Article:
Debut fiction round-up: New authors explore trappings of the city - and an Ikea wardrobe

 

In Friendship (Virago, £14.99), Emily Gould almost makes New York sound like a miserable place to live. At 30, Bev and Amy are "allies in a world full of idiots and enemies," as Gould describes with acerbic clarity the difficulty of finding your way through unfulfilling work, rising rents and underwhelming sex. She captures the way the terms of friendship shift but she's so determined to summarise generational woe that her characters come off as types.

Amy and Bev are broke but not poor, they want to be writers but they don't write, so is much at stake? When Bev considers having an abortion, religious pressures and America's healthcare system are neatly handled, but you still suspect that obscurity are the worst things that could happen to these two. They'll be ok, this novel is ok, but Gould shows that she can do better in her essay collection, And the Heart Says Whatever (Virago, £3.99), which tackles similar themes with more success and is available as an ebook.

Gould's NYC is still preferable to Mira Jacob's Seattle which, in The Sleepwalker's Guide to Dancing (Bloomsbury, £16.99), exists under a lullaby of "the soft, ceaseless, rhythmic kind of rain". Don't be put off by a drippy title and functional prose: this ambitious novel has plenty to offer as it switches from contemporary America to 1970s India and back again, with the protagonist, Amina, forced to confront family ghosts and personal demons. Jacob's characters make smart observations about immigrants' "lives of indentured gratitude" and the clever structure multiplies mysteries. Why has Amina's mother asked her to come home? What's at the root of her father's disaffection? How did her brother die? Tales of migration, understatement and loss add up to an intriguing drama.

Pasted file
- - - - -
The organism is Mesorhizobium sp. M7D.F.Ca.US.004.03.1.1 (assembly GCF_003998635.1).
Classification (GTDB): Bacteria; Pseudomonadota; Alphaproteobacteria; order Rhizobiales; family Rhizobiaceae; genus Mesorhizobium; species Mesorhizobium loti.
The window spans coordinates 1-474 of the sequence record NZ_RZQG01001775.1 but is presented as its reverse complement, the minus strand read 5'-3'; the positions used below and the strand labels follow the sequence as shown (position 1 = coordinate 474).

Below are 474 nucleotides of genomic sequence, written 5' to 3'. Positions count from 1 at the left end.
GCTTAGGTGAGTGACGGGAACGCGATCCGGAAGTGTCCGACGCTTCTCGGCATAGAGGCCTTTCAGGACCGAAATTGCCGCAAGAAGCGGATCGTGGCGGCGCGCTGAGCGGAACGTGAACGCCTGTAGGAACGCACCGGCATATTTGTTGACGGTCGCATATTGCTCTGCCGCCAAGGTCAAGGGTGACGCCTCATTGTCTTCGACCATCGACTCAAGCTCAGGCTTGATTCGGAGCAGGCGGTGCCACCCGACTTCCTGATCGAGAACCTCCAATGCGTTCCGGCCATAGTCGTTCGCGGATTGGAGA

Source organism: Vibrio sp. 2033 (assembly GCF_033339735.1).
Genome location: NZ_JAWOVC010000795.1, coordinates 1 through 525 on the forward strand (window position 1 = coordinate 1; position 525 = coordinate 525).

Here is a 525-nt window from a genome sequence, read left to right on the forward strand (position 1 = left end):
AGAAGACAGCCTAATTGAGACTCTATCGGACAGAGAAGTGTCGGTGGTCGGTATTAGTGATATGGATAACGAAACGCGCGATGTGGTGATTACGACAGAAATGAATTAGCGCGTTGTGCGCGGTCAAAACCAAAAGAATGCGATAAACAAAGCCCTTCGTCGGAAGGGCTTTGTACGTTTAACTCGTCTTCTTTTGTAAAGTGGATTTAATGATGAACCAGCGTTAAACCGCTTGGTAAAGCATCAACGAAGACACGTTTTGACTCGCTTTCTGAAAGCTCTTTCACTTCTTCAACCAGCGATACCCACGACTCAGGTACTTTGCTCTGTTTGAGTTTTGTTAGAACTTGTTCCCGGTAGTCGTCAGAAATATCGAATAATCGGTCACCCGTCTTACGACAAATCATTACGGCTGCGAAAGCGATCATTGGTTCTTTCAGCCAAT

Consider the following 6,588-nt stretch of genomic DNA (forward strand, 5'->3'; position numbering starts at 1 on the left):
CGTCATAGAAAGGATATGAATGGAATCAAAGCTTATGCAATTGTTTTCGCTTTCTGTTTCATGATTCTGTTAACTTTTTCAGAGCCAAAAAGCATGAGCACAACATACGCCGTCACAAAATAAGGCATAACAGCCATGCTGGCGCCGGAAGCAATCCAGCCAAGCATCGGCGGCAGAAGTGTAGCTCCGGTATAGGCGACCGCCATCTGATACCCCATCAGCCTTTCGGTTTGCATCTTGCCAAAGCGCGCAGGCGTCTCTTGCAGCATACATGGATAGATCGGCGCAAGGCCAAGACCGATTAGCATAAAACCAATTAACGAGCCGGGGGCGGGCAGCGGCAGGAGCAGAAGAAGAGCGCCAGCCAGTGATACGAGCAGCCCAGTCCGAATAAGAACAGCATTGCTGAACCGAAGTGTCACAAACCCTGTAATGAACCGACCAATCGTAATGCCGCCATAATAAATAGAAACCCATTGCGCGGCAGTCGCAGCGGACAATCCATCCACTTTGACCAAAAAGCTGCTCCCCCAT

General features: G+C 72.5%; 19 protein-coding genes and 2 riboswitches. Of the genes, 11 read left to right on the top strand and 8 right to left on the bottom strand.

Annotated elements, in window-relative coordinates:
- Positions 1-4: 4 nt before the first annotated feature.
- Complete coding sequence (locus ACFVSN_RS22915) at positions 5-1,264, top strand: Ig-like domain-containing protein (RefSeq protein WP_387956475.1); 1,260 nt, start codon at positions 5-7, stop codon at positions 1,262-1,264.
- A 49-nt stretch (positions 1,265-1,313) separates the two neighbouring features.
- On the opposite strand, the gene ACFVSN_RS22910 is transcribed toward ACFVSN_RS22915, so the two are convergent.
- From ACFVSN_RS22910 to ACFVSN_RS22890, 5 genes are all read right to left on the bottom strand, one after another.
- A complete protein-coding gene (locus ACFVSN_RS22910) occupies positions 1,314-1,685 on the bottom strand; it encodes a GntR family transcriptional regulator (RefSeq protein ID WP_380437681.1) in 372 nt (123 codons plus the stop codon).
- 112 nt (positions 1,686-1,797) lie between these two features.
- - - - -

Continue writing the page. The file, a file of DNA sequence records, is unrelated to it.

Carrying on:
Vanessa Manko's The Invention of Exile (Oneworld, £14.99) argues that home is wherever your loved ones are. Voronkov arrives in Connecticut as a young man in 1913 and falls in love with Julia but, seven years later, a paranoid American government deport him under suspicion of being an anarchist. Julia accompanies him to his homeland and the stateless couple narrowly avoid slaughter in revolutionary Russia before escaping to Turkey and, eventually, Mexico, where they have children.

If the plot sounds breathless, that's because Voronkov is tossed by history like "a pebble among waves", with places and people indifferent to his plight. Manko's prose and pacing are remarkably assured, rapid when traversing oceans and decades, unbearably tense when Voronkov attempts to re-enter America. "Paper is stronger than one realises," is a refrain based in part on the author's family history. With these indelible pages, Manko does her ancestors proud.

Who would have thought that a comedy that mixes flat-pack furniture with magic could tackle some of the biggest subjects of our time? With a big heart, a brilliant sense of humour and an excellent translator, that's what French writer Romain Puértolas achieves in The Extraordinary Journey of the Fakir Who Got Trapped in an Ikea Wardrobe (trans. Sam Taylor, Harvill Secker, £12.99). When Aja, the fakir, travels from India to Paris, his extraordinary journey begins, as he finds love, befriends actresses and accumulates enemies across Europe. It's deliberately far-fetched but the novel's power resides in Aja's encounters with those who have left Africa for Europe's "good countries". Moved by their suffering, Aja regrets his fraudulence and considers fundamental questions: "Why are some people born here and others there?" A bestseller in France, its blend of compassion and wit deserves to win readers here, too.

Arts and Entertainment
Shades of glory: Roger Daltrey and Pete Townshend

Glastonbury Roger Daltrey and Pete Townshend will perform with Paul Weller as their warm-up act

Arts and Entertainment
Billie Piper as Brona in Penny Dreadful
tvReview: It’s business as usual in Victorian London. Let’s hope that changes as we get further into the new series spoiler alert
Arts and Entertainment
No Offence